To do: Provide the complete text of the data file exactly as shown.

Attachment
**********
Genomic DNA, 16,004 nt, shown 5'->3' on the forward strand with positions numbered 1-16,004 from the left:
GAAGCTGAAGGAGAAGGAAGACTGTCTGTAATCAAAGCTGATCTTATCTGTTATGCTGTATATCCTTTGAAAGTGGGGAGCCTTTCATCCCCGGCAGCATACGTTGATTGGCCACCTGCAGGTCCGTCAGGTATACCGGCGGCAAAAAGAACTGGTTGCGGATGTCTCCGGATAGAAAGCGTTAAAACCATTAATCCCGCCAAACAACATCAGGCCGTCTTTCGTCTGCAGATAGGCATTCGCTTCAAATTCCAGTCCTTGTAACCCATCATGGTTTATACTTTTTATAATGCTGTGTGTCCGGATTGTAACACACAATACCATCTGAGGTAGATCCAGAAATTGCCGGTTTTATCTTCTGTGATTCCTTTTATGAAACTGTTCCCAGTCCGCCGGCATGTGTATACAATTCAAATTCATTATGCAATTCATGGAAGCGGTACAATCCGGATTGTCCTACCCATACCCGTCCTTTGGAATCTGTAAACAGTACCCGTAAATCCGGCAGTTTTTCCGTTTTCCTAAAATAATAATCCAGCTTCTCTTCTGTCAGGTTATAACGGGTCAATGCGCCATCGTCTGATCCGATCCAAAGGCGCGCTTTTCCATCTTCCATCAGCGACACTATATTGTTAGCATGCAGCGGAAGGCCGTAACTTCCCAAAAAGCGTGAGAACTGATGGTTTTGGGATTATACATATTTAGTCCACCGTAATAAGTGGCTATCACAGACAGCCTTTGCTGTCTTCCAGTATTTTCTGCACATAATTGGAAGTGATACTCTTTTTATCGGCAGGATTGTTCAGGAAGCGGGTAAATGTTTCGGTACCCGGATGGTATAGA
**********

Genomic DNA, 16,004 nt, shown 5'->3' on the forward strand with positions numbered 1-16,004 from the left:
GAAGCTGAAGGAGAAGGAAGACTGTCTGTAATCAAAGCTGATCTTATCTGTTATGCTGTATATCCTTTGAAAGTGGGGAGCCTTTCATCCCCGGCAGCATACGTTGATTGGCCACCTGCAGGTCCGTCAGGTATACCGGCGGCAAAAAGAACTGGTTGCGGATGTCTCCGGATAGAAAGCGTTAAAACCATTAATCCCGCCAAACAACATCAGGCCGTCTTTCGTCTGCAGATAGGCATTCGCTTCAAATTCCAGTCCTTGTAACCCATCATGGTTTATACTTTTTATAATGCTGTGTGTCCGGATTGTAACACACAATACCATCTGAGGTAGATCCAGAAATTGCCGGTTTTATCTTCTGTGATTCCTTTTATGAAACTGTTCCCAGTCCGCCGGCATGTGTATACAATTCAAATTCATTATGCAATTCATGGAAGCGGTACAATCCGGATTGTCCTACCCATACCCGTCCTTTGGAATCTGTAAACAGTACCCGTAAATCCGGCAGTTTTTCCGTTTTCCTAAAATAATAATCCAGCTTCTCTTCTGTCAGGTTATAACGGGTCAATGCGCCATCGTCTGATCCGATCCAAAGGCGCGCTTTTCCATCTTCCATCAGCGACACTATATTGTTAGCATGCAGCGGAAGGCCGTAACTTCCCAAAAAGCGTGAGAACTGATGGTTTTGGGATTATACATATTTAGTCCACCGTAATAAGTGGCTATCACAGACAGCCTTTGCTGTCTTCCAGTATTTTCTGCACATAATTGGAAGTGATACTCTTTTTATCGGCAGGATTGTTCAGGAAGCGGGTAAATGTTTCGGTACCCGGATGGTATAGA